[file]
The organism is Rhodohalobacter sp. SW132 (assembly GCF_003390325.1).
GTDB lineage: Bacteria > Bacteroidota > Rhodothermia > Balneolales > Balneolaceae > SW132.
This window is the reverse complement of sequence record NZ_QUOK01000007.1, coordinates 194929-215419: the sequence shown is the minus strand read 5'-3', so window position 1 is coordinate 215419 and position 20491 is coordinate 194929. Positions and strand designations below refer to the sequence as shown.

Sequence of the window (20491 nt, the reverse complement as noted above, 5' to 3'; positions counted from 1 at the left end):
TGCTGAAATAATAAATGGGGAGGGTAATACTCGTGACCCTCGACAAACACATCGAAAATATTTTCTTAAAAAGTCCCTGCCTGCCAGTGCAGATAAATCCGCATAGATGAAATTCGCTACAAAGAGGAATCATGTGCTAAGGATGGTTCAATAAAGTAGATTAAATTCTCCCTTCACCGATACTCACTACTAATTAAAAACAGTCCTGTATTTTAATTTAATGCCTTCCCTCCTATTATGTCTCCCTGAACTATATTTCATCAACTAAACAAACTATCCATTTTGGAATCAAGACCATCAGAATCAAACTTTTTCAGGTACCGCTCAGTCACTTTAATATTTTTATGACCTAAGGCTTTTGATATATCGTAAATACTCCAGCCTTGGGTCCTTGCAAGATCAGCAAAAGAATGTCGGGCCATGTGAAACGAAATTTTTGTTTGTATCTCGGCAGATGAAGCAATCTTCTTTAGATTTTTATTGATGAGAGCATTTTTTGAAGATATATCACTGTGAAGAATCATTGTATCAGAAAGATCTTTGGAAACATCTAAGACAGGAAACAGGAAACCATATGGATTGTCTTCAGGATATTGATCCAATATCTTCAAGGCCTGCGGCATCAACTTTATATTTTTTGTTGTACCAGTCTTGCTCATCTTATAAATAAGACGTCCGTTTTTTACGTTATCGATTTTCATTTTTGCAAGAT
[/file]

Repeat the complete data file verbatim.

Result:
The organism is Rhodohalobacter sp. SW132 (assembly GCF_003390325.1).
GTDB lineage: Bacteria > Bacteroidota > Rhodothermia > Balneolales > Balneolaceae > SW132.
This window is the reverse complement of sequence record NZ_QUOK01000007.1, coordinates 194929-215419: the sequence shown is the minus strand read 5'-3', so window position 1 is coordinate 215419 and position 20491 is coordinate 194929. Positions and strand designations below refer to the sequence as shown.

Sequence of the window (20491 nt, the reverse complement as noted above, 5' to 3'; positions counted from 1 at the left end):
TGCTGAAATAATAAATGGGGAGGGTAATACTCGTGACCCTCGACAAACACATCGAAAATATTTTCTTAAAAAGTCCCTGCCTGCCAGTGCAGATAAATCCGCATAGATGAAATTCGCTACAAAGAGGAATCATGTGCTAAGGATGGTTCAATAAAGTAGATTAAATTCTCCCTTCACCGATACTCACTACTAATTAAAAACAGTCCTGTATTTTAATTTAATGCCTTCCCTCCTATTATGTCTCCCTGAACTATATTTCATCAACTAAACAAACTATCCATTTTGGAATCAAGACCATCAGAATCAAACTTTTTCAGGTACCGCTCAGTCACTTTAATATTTTTATGACCTAAGGCTTTTGATATATCGTAAATACTCCAGCCTTGGGTCCTTGCAAGATCAGCAAAAGAATGTCGGGCCATGTGAAACGAAATTTTTGTTTGTATCTCGGCAGATGAAGCAATCTTCTTTAGATTTTTATTGATGAGAGCATTTTTTGAAGATATATCACTGTGAAGAATCATTGTATCAGAAAGATCTTTGGAAACATCTAAGACAGGAAACAGGAAACCATATGGATTGTCTTCAGGATATTGATCCAATATCTTCAAGGCCTGCGGCATCAACTTTATATTTTTTGTTGTACCAGTCTTGCTCATCTTATAAATAAGACGTCCGTTTTTTACGTTATCGATTTTCATTTTTGCAAGAT